I cannot count the number of times someone has told me that they believe in “the science,” as if that were the name of some omniscient god who had delivered us final answers written in stone.
Ask a Washington dinner party full of moderately well informed people what will happen with Iran over the next five years, and you’ll end up with a consensus that gee, that’s tough. Ask them what GDP growth will be in fall 2019, and they’ll probably converge on a hesitant “2 or 3 percent, I guess?” On the other hand, ask them what’s going to happen to the climate over the next 100 years, and what you’re likely to hear is angry.
How can one be certain about outcomes in a complex system that we’re not really all that good at modeling? Anyone who’s familiar with the history of macroeconomic modeling in the 1960s and 1970s will be tempted to answer “Umm, we can’t.” Economists thought that the explosion of data and increasingly sophisticated theory was going to allow them to produce reasonably precise forecasts of what would happen in the economy. Enormous mental effort and not a few careers were invested in building out these models. And then the whole effort was basically abandoned, because the models failed to outperform mindless trend extrapolation — or as Kevin Hassett once put it, “a ruler and a pencil.”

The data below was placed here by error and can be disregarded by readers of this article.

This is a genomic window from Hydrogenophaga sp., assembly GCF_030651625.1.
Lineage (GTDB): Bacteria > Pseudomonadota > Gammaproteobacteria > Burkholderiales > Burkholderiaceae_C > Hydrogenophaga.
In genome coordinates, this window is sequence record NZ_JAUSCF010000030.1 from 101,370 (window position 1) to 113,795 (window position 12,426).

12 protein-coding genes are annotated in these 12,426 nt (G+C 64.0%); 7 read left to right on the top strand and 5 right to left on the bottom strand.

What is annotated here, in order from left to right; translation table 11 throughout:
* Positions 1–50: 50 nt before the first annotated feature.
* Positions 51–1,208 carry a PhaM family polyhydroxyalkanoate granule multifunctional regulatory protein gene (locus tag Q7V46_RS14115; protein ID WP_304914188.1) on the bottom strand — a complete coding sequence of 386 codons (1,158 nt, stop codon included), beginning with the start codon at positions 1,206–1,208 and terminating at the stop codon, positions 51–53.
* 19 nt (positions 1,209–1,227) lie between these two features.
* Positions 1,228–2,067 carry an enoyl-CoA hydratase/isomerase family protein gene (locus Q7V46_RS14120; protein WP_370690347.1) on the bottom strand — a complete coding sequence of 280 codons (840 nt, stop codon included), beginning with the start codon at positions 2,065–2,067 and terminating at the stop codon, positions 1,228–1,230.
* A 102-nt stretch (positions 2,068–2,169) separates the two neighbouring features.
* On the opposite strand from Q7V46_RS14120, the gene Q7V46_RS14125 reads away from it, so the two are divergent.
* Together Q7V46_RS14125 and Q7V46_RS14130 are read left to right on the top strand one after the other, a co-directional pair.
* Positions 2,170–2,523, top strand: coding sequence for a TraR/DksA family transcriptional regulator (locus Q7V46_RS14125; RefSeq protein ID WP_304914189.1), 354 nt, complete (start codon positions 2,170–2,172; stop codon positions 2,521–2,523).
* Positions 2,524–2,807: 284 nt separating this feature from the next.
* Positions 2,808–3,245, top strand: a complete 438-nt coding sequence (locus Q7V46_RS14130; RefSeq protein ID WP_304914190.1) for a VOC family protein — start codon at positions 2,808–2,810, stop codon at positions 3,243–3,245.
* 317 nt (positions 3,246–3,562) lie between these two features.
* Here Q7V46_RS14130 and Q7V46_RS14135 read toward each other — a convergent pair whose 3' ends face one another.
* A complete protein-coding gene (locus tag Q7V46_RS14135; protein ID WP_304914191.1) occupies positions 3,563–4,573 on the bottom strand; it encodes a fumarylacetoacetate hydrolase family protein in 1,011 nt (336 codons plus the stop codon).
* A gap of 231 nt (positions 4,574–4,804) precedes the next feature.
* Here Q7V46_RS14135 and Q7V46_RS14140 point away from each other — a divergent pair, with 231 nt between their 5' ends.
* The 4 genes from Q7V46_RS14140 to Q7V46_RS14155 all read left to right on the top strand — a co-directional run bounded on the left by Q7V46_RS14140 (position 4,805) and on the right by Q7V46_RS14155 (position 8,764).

Computers are better now, but the problem was not really the computers; it was that the variables were too many, and the underlying processes not understood nearly as well as economists had hoped. Economists can’t run experiments in which they change one variable at a time. Indeed, they don’t even know what all the variables are.
This meant that they were stuck guessing from observational data of a system that was constantly changing. They could make some pretty good guesses from that data, but when you built a model based on those guesses, it didn’t work. So economists tweaked the models, and they still didn’t work. More tweaking, more not working.
Eventually it became clear that there was no way to make them work given the current state of knowledge. In some sense the “data” being modeled was not pure economic data, but rather the opinions of the tweaking economists about what was going to happen in the future. It was more efficient just to ask them what they thought was going to happen. People still use models, of course, but only the unflappable true believers place great weight on their predictive ability.
This lesson from economics is essentially what the “lukewarmists” bring to discussions about climate change. They concede that all else equal, more carbon dioxide will cause the climate to warm. But, they say that warming is likely to be mild unless you use a model which assumes large positive feedback effects. Because climate scientists, like the macroeconomists, can’t run experiments where they test one variable at a time, predictions of feedback effects involve a lot of theory and guesswork. I do not denigrate theory and guesswork; they are a vital part of advancing the sum of human knowledge. But when you’re relying on theory and guesswork, you always want to leave plenty of room for the possibility that your model’s output is (how shall I put this?) … wrong.
Naturally, proponents of climate-change models have welcomed the lukewarmists’ constructive input by carefully considering their points and by advancing counterarguments firmly couched in the scientific method.
No, of course I’m just kidding. The reaction to these mild assertions is often to brand the lukewarmists “deniers” and treat them as if what they were saying was morally and logically equivalent to suggesting that the Holocaust never happened.